MEC lost $11.5 million in its fiscal year that ended in February 2019 and it followed that up with a $22.7-million loss in the fiscal year that ended in February 2020.

Those numbers made it ill-prepared for the pandemic disruption that followed.

Gray told BIV that he thinks MEC reasoned when it bought the four-acre original Great Northern Way head-office site in 2008 that the move was part of a strategy to better compete for talent, and that a beautiful headquarters might help lure quality executives.

MEC's chief commercial officer Adam Ketcheson was less charitable about the company's motives when he gave a presentation at Retail Council of Canada's Retail West conference in Vancouver Nov. 2.

"MEC was spending money on things that don't matter," he said, adding that MEC's spacious head office was large enough to fit 800 people, when the company only needed 200 head-office workers to function.


Image: MEC chief commercial officer Adam Ketcheson spoke at Retail Council of Canada's Retail West conference in Vancouver Nov. 2 | Glen Korstrom

About 150 workers are now based at the company's head office, Hlynsky told BIV.

"There were $20,000 espresso machines but retail stores weren't allowed to upgrade their printers in order to print new signage," Ketcheson said in his presentation to outline some previous misplaced priorities.

Hlynsky told BIV that he would not comment on specific decisions previous CEOs made, but he sounded like he wants to instil a culture of financial discipline.

"There was a lot of spending done on things that were outside the core of the business – be that the cost of building new stores, the cost of head office leases and things like that," he said.

"Our view now is that we want to basically be able to be a business that can put the money into the product, and into the people and then use that to ensure that we can have the best prices and still be profitable."

When MEC opened a 25,000-square-foot store in Moncton, New Brunswick in August, it took over a former Bed, Bath and Beyond location and did not spend lavishly to remake the facility.

"From a sustainability perspective, it's better to take a box that's existing, and make minor modifications to it, as opposed to taking a box, breaking it down and trying to build it up again, or building from scratch," Hlynsky said.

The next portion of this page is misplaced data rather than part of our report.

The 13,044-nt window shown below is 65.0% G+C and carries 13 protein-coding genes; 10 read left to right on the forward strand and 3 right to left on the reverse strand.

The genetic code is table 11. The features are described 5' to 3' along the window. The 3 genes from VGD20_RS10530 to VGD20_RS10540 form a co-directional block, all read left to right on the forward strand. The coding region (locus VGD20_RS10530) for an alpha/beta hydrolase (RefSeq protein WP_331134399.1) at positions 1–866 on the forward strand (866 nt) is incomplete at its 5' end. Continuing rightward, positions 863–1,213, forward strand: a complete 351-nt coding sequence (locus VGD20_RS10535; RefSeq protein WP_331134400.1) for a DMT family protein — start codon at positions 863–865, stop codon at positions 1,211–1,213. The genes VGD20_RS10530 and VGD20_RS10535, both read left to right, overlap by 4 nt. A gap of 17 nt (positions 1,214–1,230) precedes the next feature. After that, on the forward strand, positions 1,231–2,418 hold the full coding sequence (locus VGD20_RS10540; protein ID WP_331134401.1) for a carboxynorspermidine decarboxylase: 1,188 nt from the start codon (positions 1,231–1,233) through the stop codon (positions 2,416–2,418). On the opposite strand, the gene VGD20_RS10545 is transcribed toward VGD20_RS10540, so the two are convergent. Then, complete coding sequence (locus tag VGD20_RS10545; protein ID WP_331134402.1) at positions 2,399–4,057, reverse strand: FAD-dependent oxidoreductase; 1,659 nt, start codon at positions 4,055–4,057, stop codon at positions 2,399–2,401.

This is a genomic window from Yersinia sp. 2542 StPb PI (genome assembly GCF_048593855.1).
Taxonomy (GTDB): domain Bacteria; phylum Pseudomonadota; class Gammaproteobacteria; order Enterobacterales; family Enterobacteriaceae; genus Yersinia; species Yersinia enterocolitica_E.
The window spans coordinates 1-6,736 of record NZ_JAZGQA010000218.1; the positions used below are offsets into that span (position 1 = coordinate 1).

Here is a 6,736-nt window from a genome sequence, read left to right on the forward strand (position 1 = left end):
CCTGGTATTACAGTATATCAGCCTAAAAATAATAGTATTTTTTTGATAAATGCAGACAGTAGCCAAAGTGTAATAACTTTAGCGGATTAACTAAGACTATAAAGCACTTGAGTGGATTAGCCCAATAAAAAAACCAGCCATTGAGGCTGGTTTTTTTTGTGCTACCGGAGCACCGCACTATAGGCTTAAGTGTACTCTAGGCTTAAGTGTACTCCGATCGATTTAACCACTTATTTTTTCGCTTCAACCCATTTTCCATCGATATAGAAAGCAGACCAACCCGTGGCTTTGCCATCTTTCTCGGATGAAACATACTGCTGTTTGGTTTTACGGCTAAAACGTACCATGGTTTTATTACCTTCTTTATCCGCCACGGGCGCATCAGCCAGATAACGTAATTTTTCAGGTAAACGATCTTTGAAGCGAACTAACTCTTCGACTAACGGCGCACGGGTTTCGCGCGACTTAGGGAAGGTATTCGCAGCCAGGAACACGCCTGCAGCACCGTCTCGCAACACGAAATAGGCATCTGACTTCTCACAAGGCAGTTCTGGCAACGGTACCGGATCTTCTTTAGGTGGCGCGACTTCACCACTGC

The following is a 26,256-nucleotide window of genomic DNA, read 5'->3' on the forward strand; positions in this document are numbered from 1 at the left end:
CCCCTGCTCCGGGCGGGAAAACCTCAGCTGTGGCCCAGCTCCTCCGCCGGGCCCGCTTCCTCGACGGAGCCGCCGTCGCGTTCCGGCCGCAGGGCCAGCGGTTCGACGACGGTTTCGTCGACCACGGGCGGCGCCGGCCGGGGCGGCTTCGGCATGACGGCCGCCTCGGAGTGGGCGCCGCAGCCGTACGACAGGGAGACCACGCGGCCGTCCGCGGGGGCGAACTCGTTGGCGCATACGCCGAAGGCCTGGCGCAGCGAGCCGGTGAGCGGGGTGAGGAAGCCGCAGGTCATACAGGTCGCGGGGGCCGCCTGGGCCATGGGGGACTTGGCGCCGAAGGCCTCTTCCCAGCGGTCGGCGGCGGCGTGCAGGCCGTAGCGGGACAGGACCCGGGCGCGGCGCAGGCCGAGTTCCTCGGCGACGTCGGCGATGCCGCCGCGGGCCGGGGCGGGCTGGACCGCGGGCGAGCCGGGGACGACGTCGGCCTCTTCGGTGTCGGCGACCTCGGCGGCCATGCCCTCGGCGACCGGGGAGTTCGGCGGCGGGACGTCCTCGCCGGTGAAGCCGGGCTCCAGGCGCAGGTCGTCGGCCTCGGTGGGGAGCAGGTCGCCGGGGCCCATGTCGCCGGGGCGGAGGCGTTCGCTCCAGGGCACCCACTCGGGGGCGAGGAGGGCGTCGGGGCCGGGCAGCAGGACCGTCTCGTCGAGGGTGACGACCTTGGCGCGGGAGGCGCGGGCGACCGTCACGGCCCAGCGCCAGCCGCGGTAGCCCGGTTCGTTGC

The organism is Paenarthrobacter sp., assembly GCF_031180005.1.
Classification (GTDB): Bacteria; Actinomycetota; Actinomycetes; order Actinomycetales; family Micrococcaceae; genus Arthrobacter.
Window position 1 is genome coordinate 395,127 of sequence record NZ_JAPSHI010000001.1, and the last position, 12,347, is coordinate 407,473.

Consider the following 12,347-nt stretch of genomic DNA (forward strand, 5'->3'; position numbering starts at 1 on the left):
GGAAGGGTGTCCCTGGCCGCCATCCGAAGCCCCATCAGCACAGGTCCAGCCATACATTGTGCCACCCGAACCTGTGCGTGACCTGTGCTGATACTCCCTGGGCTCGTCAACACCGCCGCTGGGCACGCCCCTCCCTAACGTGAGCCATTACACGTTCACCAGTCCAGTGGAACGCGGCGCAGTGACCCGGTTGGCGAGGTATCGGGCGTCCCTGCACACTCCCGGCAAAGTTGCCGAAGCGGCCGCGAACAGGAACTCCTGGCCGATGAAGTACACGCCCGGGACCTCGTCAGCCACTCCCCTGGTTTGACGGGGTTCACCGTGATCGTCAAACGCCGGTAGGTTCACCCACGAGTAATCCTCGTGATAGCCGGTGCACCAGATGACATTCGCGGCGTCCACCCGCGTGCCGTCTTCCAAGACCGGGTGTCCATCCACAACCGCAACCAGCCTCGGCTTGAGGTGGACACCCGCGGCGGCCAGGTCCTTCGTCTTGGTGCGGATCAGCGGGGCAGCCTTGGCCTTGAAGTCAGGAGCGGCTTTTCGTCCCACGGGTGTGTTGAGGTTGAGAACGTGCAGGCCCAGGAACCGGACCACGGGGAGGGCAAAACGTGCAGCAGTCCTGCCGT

"Across Canada there's a number of boxes that need to be repurposed, so we try to find those locations."


Image: MEC CEO Peter Hlynsky stands between mannequins that are wearing MEC clothing | Chung Chow

Other key things Hlynsky said he looks for in potential future store sites is that the location is in an area where there is population growth, and outdoor activities are nearby.

Executives at Vancouver-based retailers, such as Indochino and John Fluevog Shoes, have told BIV that when they look to open new stores, they prioritize cities where their e-commerce sales are strong.

Hlynsky said he does not use e-commerce data for that purpose and Patterson said that might be wise.

"Population-growth numbers are also data," Patterson said. "It's not data from the shoppers in that area currently, but MEC may be assuming that they could convert those people into customers."

Hlynsky estimated that about 30 per cent of MEC's sales are e-commerce transactions – a percentage that Patterson, Gray and LeBlanc told BIV they thought was impressively high and better than many retailers.

Hlynsky said he expects MEC's e-commerce share of sales to increase by "one to two" percentage points per year in part because the company is investing in that sales channel.

New stores will help too.

"When you open a new store, you actually grow e-commerce in that market because people now know they can return products to your store," he said. "It's kind of counterintuitive. A lot of times you think you have a lot of e-commerce in a market, and it might dissuade you from opening a new store, because you think it's going to cannibalize that e-commerce. We actually find that e-commerce grows in a market when we have a store."